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  • 12 Monkeys (R)

    Following a global epidemic that has eradicated most of humanity, time travel becomes the only hope of mankind's survival; a volunteer (Bruce Willis) returns to 1990s Philadelphia to find the source of the epidemic, but he's promptly locked away as a madman. more...
  • 2001: A Space Odyssey (G)

    With Arthur Penn's Bonnie and Clyde, this was the movie that stirred up the "film generation" of the late 60s, spreading the idea that movies had at last become an art form at precisely the moment when (it now appears in retrospect) the most fertile period of American filmmaking was coming to an end. more...
  • An Affair to Remember

    Leo McCarey's 1957 remake of his 1939 masterpiece Love Affair, coscripted with Delmer Daves and shot in color and 'Scope, is his last great film—a tearjerker with comic interludes and cosmic undertones that fully earns both its tears and its laughs, despite some kitschy notions about art and a couple of truly dreadful sequences. more...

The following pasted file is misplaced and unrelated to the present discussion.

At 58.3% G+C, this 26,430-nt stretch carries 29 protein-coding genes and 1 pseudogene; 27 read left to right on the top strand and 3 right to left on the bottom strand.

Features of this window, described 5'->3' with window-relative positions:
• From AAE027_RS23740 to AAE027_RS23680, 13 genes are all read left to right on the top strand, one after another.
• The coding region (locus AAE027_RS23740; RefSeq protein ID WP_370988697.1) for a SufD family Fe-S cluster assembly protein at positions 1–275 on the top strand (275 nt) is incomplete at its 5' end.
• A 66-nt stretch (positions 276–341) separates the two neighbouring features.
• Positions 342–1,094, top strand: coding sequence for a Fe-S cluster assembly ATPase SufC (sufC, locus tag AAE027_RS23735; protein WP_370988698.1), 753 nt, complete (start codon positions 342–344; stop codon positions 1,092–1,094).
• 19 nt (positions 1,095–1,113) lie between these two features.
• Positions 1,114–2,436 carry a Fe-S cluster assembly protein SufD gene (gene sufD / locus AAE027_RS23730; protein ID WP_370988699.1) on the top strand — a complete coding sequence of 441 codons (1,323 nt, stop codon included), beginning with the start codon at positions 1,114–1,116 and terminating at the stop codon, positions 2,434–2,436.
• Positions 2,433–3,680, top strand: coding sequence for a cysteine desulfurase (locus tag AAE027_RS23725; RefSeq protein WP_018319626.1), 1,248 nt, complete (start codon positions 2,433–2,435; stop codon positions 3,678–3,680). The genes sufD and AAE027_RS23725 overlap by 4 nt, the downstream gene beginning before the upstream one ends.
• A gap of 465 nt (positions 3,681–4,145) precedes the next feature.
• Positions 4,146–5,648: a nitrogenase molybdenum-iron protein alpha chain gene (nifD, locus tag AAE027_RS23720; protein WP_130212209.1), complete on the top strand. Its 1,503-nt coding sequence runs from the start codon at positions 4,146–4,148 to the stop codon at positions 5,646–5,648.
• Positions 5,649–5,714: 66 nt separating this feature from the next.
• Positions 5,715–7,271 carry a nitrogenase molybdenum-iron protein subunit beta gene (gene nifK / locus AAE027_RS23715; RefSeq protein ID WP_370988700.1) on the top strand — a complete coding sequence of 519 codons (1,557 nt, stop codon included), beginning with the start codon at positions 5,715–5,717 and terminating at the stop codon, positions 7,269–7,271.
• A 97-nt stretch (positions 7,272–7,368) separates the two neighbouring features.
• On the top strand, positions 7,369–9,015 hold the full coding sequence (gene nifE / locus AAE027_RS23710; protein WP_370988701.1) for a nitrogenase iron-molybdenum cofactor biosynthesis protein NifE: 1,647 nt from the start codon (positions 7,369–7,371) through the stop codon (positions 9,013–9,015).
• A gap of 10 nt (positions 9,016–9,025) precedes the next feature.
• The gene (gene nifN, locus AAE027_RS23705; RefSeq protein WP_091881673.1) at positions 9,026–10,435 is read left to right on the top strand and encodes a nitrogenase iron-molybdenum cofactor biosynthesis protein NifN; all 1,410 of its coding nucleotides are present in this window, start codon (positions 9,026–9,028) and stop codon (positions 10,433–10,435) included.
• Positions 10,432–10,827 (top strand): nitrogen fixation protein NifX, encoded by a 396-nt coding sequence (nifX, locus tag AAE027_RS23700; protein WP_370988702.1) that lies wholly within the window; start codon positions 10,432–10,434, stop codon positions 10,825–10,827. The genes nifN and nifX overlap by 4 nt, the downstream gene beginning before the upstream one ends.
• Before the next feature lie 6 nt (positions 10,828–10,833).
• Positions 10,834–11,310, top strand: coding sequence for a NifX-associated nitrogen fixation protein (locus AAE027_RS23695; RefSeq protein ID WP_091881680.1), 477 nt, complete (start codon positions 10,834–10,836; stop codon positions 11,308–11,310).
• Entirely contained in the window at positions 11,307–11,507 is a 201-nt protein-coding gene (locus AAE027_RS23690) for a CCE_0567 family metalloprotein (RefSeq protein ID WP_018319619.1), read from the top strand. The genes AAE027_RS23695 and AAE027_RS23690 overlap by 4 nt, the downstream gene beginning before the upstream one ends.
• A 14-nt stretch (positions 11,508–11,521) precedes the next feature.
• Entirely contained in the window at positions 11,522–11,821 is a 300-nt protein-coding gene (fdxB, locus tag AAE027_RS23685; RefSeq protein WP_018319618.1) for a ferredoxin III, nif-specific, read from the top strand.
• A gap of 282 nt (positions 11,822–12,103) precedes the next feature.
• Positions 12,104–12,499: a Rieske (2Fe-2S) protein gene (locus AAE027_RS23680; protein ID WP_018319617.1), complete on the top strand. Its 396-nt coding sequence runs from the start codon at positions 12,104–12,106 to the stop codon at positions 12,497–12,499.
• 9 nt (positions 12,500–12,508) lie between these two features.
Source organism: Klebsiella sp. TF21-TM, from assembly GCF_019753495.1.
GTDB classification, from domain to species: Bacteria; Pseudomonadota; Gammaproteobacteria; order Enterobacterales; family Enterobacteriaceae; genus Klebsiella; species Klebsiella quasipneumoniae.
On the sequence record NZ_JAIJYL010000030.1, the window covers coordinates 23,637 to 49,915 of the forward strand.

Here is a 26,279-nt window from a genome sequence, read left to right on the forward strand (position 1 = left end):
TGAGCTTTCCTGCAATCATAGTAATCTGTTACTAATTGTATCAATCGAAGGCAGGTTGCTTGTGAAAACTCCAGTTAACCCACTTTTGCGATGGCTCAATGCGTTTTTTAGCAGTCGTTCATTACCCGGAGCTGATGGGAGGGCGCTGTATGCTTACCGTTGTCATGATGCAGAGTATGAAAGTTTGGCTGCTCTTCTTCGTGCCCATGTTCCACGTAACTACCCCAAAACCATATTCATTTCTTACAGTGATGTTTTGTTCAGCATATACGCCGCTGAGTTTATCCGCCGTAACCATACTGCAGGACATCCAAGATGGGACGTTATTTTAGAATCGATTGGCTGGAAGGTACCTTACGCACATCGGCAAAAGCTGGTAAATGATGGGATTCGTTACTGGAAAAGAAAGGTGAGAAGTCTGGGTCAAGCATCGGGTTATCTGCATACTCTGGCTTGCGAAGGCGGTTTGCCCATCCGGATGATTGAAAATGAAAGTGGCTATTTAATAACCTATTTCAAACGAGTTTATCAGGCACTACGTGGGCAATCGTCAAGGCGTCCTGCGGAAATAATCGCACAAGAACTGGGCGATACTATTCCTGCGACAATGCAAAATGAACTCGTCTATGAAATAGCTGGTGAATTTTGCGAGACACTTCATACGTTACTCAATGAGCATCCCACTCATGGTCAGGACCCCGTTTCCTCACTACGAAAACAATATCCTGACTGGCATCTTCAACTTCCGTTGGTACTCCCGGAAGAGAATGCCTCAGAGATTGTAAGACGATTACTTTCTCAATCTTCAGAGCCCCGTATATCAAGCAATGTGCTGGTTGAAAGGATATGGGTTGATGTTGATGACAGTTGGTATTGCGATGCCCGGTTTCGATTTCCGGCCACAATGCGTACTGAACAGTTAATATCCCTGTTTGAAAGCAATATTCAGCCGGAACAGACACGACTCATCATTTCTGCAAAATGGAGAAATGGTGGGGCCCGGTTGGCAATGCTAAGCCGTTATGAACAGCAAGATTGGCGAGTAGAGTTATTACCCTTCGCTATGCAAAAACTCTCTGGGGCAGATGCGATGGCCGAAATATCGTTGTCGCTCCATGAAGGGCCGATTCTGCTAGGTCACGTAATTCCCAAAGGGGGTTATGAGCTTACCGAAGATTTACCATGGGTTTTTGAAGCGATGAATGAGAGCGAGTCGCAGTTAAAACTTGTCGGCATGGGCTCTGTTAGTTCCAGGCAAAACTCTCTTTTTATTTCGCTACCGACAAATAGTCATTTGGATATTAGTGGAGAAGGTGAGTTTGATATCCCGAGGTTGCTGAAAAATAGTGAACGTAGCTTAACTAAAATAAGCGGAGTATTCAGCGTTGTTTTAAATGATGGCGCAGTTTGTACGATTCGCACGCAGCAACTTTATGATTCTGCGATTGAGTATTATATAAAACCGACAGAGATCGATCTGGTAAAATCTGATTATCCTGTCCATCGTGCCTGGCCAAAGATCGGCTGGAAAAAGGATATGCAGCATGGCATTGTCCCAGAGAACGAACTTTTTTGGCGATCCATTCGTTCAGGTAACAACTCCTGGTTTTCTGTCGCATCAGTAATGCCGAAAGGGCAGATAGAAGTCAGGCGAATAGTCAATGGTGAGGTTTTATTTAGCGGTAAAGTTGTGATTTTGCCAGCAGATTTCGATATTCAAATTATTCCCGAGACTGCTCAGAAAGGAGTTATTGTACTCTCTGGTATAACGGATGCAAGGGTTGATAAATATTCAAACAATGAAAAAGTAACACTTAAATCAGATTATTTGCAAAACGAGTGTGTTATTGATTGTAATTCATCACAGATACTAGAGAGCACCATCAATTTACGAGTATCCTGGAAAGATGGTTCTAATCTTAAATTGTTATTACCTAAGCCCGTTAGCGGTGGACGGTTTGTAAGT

• Airplane! (PG)

    An old Paramount programmer, Hall Bartlett's Zero Hour (1957), remade in 1980 as a sketch comedy by writer-directors Jim Abrahams, David Zucker, and Jerry Zucker (Top Secret!, Ruthless People). more...
  • The Alamo (PG-13)

    Americans so love to fantasize about being underdogs that the fall of the Alamo has been filmed more than a dozen times, though John Wayne's legendary 1960 fiasco and a more enlightened political climate have made it a dicier prospect in recent years. more...
  • Alila

    Israeli filmmaker Amos Gitai (who speaks the credits over the opening footage) loosely adapts Yehoshua Knaz's novel Returning Lost Loves into a mosaic of about 40 scenes, each an extended take photographed by the masterful Renata Berta. more...
  • Back to the Future (PG)

    Director Robert Zemeckis confronts the oedipal heart of the time-travel genre with this zestfully tasteless 1985 tale about a teenager (Michael J. Fox) who's projected back to 1955 and then must arrange the romance of his parents—even though mom (Lea Thompson) seems more interested in her handsome son-of-the-future than in his potential pop, a groveling nerd. more...